Former world snooker champion Neil Robertson has backed Ronnie O'Sullivan's assertion that the sport is no longer a desirable career, saying that the expanded tour makes it unaffordable for all but the top players.

Five-time world champion O'Sullivan, who has estimated career earnings of £8.6m - making him the second highest earner of all time behind Stephen Hendry - told RTÉ 2fm's Game On in an exclusive interview on Wednesday that he would advise those considering a professional career to try another sport instead.

"Don't do it," O'Sullivan said. "That's the advice I give to my son.

"I would say: 'put your gear away, go and take golf up, take tennis up. Stay away from this game.'

"It's a very solitary sport. A very technical/mental sport. It's a lot of hard work for maybe not massive rewards compared to motor-racing, tennis, golf, athletics."

World no 7 Robertson, with career earnings of £3.2m, today weighed in behind 'The Rocket', tweeting: "I wouldn't recommend this sport as a "career" while there is 128 on the tour either. Atm [at the momet] it's top 20 or you're better off flipping burgers.

The Australian later added: "Not discouraging. Just make sure you get an education 1st or during. Unless you get top 20, you won't earn enough to cover the bills.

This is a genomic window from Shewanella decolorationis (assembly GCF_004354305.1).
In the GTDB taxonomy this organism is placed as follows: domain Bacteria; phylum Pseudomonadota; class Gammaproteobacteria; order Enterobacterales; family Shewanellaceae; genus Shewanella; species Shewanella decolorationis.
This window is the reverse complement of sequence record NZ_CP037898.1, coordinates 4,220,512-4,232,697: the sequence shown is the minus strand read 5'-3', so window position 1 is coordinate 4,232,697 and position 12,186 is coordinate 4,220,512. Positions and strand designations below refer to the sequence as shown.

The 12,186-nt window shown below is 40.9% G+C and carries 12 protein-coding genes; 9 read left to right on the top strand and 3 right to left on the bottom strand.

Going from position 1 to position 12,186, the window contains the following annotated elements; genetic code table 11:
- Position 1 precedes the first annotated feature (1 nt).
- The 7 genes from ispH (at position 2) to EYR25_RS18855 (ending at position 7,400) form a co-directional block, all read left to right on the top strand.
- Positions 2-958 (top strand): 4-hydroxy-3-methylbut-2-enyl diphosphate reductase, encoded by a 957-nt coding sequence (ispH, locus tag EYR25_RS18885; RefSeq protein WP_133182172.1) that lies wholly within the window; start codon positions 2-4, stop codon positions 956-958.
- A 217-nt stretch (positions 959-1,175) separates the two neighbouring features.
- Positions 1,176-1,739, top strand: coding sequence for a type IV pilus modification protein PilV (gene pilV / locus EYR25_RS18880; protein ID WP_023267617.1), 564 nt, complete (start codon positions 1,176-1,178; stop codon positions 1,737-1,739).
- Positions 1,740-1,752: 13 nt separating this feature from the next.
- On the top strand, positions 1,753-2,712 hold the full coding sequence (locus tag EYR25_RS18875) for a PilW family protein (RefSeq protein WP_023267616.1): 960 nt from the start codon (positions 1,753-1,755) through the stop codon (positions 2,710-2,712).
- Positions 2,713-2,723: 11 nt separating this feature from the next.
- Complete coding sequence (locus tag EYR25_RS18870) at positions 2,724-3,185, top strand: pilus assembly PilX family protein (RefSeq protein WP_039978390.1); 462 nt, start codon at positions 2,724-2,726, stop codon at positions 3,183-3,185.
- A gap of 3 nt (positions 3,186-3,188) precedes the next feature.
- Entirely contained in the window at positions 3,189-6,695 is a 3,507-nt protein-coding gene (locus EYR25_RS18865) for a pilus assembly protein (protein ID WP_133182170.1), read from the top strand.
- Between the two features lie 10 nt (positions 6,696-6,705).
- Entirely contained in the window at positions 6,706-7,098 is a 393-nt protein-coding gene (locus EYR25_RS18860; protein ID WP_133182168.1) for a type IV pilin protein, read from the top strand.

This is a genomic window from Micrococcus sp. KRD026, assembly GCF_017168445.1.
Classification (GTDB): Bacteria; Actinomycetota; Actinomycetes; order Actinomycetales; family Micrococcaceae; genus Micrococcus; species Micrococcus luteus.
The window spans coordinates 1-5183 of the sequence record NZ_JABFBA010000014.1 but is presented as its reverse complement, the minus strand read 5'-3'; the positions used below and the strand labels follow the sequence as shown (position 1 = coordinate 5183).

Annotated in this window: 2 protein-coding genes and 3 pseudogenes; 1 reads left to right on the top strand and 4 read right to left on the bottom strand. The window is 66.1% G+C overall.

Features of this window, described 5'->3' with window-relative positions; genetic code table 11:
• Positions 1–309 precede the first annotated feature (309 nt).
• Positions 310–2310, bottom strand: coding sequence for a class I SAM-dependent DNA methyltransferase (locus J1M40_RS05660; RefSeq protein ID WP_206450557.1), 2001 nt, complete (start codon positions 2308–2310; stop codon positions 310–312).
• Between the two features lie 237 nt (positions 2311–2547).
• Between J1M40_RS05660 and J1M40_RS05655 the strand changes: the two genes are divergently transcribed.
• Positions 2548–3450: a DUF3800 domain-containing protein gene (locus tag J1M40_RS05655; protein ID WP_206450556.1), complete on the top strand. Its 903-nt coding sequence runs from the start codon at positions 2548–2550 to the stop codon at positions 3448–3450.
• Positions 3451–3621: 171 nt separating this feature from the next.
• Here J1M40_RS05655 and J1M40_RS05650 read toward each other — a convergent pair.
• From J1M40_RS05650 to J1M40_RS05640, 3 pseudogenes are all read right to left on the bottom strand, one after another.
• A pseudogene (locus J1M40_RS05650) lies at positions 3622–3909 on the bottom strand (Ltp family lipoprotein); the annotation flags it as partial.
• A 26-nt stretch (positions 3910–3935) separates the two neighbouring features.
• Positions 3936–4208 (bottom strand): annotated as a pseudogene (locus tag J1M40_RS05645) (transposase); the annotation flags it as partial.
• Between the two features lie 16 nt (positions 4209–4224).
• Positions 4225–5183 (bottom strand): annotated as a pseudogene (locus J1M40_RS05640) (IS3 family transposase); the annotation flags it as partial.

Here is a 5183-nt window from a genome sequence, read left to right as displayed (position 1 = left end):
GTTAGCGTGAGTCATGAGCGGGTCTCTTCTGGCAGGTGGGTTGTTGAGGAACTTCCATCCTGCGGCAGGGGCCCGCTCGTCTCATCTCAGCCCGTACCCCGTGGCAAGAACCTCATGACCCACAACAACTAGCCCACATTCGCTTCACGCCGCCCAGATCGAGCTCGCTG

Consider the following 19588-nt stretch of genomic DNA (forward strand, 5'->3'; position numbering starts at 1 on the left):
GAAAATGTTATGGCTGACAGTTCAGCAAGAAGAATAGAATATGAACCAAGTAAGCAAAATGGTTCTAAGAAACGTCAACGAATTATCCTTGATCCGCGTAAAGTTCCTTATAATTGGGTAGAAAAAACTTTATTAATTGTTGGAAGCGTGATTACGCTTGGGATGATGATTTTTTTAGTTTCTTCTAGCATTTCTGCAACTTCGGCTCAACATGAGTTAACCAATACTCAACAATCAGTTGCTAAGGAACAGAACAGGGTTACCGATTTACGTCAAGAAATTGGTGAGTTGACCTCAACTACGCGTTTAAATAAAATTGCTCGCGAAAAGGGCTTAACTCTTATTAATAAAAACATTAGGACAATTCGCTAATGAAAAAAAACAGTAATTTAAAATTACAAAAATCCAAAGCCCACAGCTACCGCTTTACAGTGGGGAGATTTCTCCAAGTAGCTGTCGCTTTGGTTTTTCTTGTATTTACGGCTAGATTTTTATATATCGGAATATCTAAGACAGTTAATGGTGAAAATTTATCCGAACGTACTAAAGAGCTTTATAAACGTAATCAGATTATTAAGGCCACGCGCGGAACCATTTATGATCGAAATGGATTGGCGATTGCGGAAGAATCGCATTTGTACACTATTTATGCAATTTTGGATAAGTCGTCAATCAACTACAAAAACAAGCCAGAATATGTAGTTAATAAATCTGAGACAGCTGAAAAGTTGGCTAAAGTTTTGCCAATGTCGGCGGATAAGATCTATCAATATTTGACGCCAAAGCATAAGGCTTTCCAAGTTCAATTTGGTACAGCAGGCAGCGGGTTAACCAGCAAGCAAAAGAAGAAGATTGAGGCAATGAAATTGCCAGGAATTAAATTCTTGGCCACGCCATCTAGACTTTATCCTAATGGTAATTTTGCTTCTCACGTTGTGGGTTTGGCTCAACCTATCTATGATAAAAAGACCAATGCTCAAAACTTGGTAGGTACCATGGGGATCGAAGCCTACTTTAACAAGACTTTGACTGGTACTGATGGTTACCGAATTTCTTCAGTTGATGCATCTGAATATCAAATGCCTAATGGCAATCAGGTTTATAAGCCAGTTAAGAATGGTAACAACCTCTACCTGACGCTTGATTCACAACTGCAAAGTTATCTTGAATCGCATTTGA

"I disagree with how Ronnie is making it sound. I would just like to see a better structure to support the majority on it."

Since world snooker chairman Barry Hearn took stewardship of the game in 2010, the snooker tour has expanded the number of ranking events to 20 and doubled the number of professional tour cards to 128.

The cost of travelling to the growing number of tournaments in China and increased number of players vying for prize-money has attracted criticism from O'Sullivan and others, who feel the the quality of competition has been diluted.

Speaking in November, O'Sullivan said: "China is where it is at. The money is there, they are ready to pump it in to snooker, they just don't want 128 players.

"It is anarchy when you go over there (to compete in a 128-player tournament), you watch it and it is just too many players, too many people. They want the cream of the cream - and that is the top 32."

"I think we have a lot of quantity, but very few quality events, so maybe skim them down a bit and just make them all real proper set-ups.

"Maybe the tour is only strong enough at the moment to cater for 64 players to do that.